The Attorney General’s office ruled municipal boards do not have to release performance evaluations created by individual members of a board under the state’s Open Meeting Law, only the composite evaluations discussed in public hearings. The decision came in a complaint filed by the MetroWest Daily News against the Lincoln-Sudbury School Committee involving the evaluation of the superintendent. (MetroWest Daily News)
Jeffrey Sachs says now is the time for Americans to speak out against military action against North Korea, which he says would inevitably lead to the use of nuclear weapons. (Boston Globe)
The Federal Communications Commission repealed the Obama-era net neutrality laws. (Associated Press)
Attorney General Maura Healey sued federal Education Secretary Betsy DeVos for failing to discharge the loans of students who attended Corinthian Colleges. (MassLive)
Scot Lehigh says Donald Trump’s accusers deserve to be heard. (Boston Globe)
A Herald editorial says Congress seems to only kind of sort of have a zero-tolerance standard on sexual misconduct among its members.
Work is underway to convert the 150-year-old City Pier in Fall River into a marina and restaurant. (Herald News)
Hiawatha Bray explains the tie-in between this week’s net neutrality decision by the Federal Communications Commission and Disney’s $52 billion acquisition of 21st Century Fox. (Boston Globe)
Is there legal recourse for those falsely accused in the #metoo movement? (Greater Boston)
Marty Walz says the late Mitchell Chester set a high bar for the next state education commissioner. (CommonWealth)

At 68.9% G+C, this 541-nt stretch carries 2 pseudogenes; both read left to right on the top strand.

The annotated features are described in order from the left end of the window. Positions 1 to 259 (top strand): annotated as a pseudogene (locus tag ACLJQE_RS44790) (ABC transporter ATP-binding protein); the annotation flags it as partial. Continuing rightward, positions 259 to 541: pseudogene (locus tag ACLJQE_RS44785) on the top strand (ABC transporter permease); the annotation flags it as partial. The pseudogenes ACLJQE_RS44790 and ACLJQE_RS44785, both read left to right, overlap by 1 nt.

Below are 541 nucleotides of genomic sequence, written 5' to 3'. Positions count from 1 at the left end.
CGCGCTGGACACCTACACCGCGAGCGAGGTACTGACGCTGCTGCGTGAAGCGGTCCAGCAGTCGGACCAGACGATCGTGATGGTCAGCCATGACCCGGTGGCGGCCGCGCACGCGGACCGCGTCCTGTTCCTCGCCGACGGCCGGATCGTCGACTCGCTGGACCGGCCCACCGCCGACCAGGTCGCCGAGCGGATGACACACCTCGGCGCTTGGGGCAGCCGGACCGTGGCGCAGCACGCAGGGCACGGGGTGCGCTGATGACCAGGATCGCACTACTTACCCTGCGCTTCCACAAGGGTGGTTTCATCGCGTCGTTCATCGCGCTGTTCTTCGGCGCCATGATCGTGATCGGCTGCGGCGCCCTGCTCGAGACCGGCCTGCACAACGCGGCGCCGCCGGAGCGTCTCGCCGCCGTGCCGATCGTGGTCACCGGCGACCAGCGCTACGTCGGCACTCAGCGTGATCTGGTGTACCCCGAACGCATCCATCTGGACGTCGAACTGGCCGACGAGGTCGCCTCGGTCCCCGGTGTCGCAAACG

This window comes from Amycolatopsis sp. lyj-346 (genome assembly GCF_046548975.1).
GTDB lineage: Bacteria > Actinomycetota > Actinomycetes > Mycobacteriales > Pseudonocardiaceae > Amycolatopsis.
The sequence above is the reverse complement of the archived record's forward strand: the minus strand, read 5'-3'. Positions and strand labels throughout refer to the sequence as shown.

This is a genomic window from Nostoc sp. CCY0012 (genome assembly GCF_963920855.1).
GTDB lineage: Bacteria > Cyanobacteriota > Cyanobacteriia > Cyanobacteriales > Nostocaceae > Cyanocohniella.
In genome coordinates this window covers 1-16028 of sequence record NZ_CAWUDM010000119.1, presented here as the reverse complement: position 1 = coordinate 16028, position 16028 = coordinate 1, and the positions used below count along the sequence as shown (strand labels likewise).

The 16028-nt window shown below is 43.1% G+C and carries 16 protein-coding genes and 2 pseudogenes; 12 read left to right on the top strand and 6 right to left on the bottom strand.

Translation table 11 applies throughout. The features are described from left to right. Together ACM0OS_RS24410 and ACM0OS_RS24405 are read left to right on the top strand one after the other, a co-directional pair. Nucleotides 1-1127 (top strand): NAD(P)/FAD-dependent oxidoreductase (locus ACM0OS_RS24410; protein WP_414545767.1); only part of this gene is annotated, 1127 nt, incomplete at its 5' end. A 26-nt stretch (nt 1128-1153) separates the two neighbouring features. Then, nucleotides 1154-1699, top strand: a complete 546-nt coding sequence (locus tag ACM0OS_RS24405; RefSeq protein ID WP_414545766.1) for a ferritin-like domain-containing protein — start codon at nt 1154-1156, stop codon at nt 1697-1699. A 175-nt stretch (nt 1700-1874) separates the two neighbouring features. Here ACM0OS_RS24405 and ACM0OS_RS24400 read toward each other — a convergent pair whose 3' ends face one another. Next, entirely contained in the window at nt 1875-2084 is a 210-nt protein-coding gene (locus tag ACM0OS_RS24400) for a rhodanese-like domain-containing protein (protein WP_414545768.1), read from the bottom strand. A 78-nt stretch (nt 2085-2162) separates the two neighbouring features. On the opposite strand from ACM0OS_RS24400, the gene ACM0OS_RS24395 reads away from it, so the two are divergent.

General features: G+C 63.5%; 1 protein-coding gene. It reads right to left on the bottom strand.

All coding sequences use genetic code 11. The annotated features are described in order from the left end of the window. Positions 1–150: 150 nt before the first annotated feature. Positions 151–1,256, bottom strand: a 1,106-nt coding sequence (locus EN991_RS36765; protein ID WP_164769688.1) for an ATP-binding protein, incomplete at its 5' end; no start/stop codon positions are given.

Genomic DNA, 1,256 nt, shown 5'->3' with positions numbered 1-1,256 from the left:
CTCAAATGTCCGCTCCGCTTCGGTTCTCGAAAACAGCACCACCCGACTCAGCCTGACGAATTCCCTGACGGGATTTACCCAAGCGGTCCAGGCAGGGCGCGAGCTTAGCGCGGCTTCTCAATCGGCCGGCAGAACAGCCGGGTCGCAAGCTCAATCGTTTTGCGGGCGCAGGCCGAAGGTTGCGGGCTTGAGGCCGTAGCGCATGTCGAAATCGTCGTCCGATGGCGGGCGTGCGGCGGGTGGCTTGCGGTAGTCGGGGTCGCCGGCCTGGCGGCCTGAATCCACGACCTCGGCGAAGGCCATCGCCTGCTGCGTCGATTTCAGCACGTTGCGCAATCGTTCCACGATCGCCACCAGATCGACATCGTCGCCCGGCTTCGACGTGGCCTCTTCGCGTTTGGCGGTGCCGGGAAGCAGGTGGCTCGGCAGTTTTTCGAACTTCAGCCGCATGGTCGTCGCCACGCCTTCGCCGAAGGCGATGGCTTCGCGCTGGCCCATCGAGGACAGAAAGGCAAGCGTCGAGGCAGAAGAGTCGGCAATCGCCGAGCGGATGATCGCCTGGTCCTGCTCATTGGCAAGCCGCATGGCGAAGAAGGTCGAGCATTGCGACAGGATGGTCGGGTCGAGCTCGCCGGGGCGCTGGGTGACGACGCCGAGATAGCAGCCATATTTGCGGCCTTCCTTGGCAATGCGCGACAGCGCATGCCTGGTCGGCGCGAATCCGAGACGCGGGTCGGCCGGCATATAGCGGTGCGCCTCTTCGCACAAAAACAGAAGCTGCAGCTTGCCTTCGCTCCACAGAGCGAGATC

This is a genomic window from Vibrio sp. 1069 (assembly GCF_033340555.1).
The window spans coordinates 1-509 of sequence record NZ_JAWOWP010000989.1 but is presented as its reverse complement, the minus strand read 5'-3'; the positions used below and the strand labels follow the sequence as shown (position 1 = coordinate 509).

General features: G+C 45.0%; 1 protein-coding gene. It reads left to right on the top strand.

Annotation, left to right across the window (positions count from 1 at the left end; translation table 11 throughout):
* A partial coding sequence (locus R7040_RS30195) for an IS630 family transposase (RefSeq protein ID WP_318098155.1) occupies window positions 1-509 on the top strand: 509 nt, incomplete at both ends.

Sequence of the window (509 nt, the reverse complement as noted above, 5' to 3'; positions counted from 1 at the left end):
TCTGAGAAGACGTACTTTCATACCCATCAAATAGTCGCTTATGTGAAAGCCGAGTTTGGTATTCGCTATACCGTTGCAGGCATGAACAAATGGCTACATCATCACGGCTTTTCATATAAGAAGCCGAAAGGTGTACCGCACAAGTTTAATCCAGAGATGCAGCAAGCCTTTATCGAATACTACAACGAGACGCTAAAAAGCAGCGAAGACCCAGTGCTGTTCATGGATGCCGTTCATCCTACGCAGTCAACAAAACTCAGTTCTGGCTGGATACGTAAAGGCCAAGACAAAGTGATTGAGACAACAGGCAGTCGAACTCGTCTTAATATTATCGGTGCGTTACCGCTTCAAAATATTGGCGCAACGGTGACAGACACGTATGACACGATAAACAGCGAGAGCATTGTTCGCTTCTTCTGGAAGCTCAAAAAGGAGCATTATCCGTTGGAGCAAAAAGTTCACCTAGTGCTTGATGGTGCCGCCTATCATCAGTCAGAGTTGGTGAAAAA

A survey by the Massachusetts School Building Authority finds at least 270 schools in the state are in need of renovation, repair, or replacement but only 15 to 20 projects are approved each year because of tight funds. (GateHouse News Service)
Civil rights groups join the call for the Boston Public Schools to revisit its planned changes to school starting times, saying the plan places a disproportionate burden on minority families. (Boston Globe)
State officials say they will continue to fund children’s health coverage even if Congress fails to approve funding for the Children’s Health Insurance Program, or CHIP. (Boston Globe)
CommonWealth offers its take on the MBTA’s Fiscal and Management Control Board halfway through its term.
Rep. Patricia Haddad and Sen. Michael Rodrigues send a letter to the state’s top energy/environmental official urging him to back an offshore wind project as part of the state’s clean energy procurement, which is heavily focused on hydropower from Canada. (CommonWealth)
Dave Packard of ChargePoint praises the Massachusetts Department of Public Utilities for giving a jump to electric vehicle charging. (CommonWealth)
Federal agents raided the Rhode Island home of a 62-year-old Bellingham High School science teacher in connection with a pipe bomb that exploded outside the home of the Bellingham High principal. (MetroWest Daily News)
Court records show Bernard Sigh, facing charges of assault with intent to rape, lashed out at his brother-in-law, former governor Deval Patrick, and accused him of breaking up Sigh’s marriage to Patrick’s sister. (Boston Herald) Sigh was ordered held without bail at a hearing yesterday. (Boston Globe)
Raynham police arrested a drunken 22-year-old man outside an apartment complex allegedly carrying a with a fully loaded stolen assault rifle and handgun. (The Enterprise)
A.G. Sulzberger, the 37-year-old son of New York Times publisher Arthur Ochs Sulzberger, Jr., will take over the job from his father on Jan. 1, the sixth family member to helm The Gray Lady since 1896.
The Globe says ESPN, the sports cable giant, has become a hostile environment for women to work in. (Boston Globe)